Bipolar disorder, previously known as manic depression, is a serious, double-edged mental illness. In contrast to the sustained bleakness of generalized depression (technically described as unipolar disorder), bipolar disorder is characterized by cyclical swings between elation and despair. The pattern of the mood alternations varies widely among sufferers. In some people, years of normal functioning can separate manic and depressive episodes. In others, the episodes cycle frequently, three or four times a year, with respites between. For some people, depression and mania cycle continuously and sometimes rapidly. There are also people who experience mixed episodes, in which mania and depression occur together or alternate rapidly within a brief period of time. And for a rare few, an episode of bipolar disorder may occur only once in a lifetime. (If it occurs twice, it is usually followed by other episodes.) Generally, the depressive phase lasts longer than the manic phase, and it also tends to be more frequent; the cycle can be erratic.

Bipolar disorder is known to afflict about 1% of the U.S. population, although its frequency may be much higher because almost 75% of cases go untreated. Men and women are equally susceptible. Much evidence suggests that the illness has a genetic basis, but its origins are still uncertain. The symptoms result from chemical imbalances in the brain, and they lie beyond voluntary control. The disorder is not only life-disrupting but can also be dangerous: About 20% of people with bipolar disorder commit suicide, usually when they are passing from one phase to another and feel disoriented. Some 11% of sufferers take this drastic action in the first decade after diagnosis.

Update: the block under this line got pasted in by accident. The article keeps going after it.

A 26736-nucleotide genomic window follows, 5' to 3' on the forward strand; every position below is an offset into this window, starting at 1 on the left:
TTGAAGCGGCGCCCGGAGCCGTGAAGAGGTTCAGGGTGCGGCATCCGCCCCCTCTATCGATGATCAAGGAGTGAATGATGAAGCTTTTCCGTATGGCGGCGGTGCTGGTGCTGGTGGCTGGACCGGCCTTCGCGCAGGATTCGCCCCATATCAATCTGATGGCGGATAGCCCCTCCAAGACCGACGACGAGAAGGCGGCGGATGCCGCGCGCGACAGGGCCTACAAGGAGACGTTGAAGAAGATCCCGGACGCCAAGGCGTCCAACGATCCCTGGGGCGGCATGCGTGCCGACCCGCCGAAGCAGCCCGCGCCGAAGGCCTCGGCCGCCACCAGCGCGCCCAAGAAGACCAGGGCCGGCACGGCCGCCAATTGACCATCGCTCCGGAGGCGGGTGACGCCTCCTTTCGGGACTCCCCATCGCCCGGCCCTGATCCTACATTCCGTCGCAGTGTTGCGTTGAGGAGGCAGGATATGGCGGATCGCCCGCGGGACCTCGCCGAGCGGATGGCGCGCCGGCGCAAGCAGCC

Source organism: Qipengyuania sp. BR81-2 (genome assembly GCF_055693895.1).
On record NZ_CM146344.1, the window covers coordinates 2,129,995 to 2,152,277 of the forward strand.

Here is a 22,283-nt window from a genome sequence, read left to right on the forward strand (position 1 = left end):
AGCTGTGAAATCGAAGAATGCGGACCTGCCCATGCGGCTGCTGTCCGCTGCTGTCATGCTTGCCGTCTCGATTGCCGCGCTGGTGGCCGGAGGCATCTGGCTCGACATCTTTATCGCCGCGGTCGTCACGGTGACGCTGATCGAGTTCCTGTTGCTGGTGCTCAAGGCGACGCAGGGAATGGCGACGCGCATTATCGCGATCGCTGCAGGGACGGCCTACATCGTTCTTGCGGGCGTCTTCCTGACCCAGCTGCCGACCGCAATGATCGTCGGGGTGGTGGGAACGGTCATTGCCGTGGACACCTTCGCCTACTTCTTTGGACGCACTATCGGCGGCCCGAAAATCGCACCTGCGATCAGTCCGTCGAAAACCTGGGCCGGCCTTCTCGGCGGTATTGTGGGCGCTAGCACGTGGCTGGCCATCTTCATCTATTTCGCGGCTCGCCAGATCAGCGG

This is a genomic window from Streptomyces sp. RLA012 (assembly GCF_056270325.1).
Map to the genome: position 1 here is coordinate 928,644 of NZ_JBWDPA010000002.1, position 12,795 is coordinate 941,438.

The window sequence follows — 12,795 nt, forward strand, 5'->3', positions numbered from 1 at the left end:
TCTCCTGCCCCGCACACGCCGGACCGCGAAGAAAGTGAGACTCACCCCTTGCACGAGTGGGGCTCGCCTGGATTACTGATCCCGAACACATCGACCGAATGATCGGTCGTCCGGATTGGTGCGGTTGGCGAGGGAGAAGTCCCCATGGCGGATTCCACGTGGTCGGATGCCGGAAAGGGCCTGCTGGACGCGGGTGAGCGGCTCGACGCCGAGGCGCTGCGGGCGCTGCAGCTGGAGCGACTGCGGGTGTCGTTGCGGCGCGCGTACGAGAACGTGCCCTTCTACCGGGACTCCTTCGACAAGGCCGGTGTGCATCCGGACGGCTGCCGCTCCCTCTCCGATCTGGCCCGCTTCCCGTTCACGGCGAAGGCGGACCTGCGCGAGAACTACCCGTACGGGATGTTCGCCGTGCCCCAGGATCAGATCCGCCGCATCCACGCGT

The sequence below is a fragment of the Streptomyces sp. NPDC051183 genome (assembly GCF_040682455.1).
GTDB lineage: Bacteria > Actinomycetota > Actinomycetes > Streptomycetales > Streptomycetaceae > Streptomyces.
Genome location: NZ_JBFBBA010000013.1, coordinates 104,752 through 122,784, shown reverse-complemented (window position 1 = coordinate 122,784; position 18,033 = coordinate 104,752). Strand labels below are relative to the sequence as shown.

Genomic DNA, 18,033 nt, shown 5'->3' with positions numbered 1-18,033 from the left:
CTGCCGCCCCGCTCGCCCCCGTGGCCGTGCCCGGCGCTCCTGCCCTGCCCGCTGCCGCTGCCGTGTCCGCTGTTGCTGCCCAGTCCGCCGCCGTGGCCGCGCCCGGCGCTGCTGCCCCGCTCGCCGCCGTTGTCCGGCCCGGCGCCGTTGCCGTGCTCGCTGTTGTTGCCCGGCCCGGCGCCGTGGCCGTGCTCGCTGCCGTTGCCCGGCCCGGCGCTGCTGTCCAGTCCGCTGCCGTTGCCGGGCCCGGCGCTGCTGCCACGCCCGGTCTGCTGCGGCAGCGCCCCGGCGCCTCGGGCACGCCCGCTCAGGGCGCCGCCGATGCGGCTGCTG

Fortunately, great strides have recently been made in treating this illness; in most cases, the symptoms can be controlled effectively by medication and other therapies.

The disorder occurs in two main forms, known as bipolar I and bipolar II; they may have separate genetic origins. In bipolar I, both phases of the illness are apt to be very pronounced. In bipolar II, mania is often mild (it is termed hypomania), and the depression can be either mild or severe. Bipolar II is more difficult to diagnose and is often mistaken for generalized depression. It has fewer and shorter periods of remission than bipolar I, tends to run in families, and is somewhat less responsive to treatment. It may be the more common form of bipolar disorder.

The illness is sometimes linked to seasonal affective disorder, with depression occurring in late fall or winter, giving way to remission in the spring, and progressing to mania or hypomania in the summer.

About one case of bipolar disorder in five begins in late childhood or adolescence; adolescents are more likely than adults to have physical and psychotic symptoms, such as hallucinations and delusions, and they are more apt to be misdiagnosed. Usually, however, the illness strikes young adults between the ages of 25 and 35. The first episode in males is likely to be manic; the first episode in females, depressive -- and frequently, a woman will experience several episodes of depression before a manic episode occurs. As patients grow older, recurrences of either bipolar I or bipolar II tend to come more frequently and last longer.

Bipolar disorder is thought to result from chemical imbalances in the brain, caused by a defective gene or genes. Among the brain chemicals possibly involved are serotonin and norepinephrine, but the chemical interaction in bipolar disorder is complex and not yet completely understood. The likelihood that genes play a role is supported by the fact that usually there is some family history of mood swings, depressive illness, or suicide.


Last edited by Maverick; June 26th, 2007 at 10:20 PM.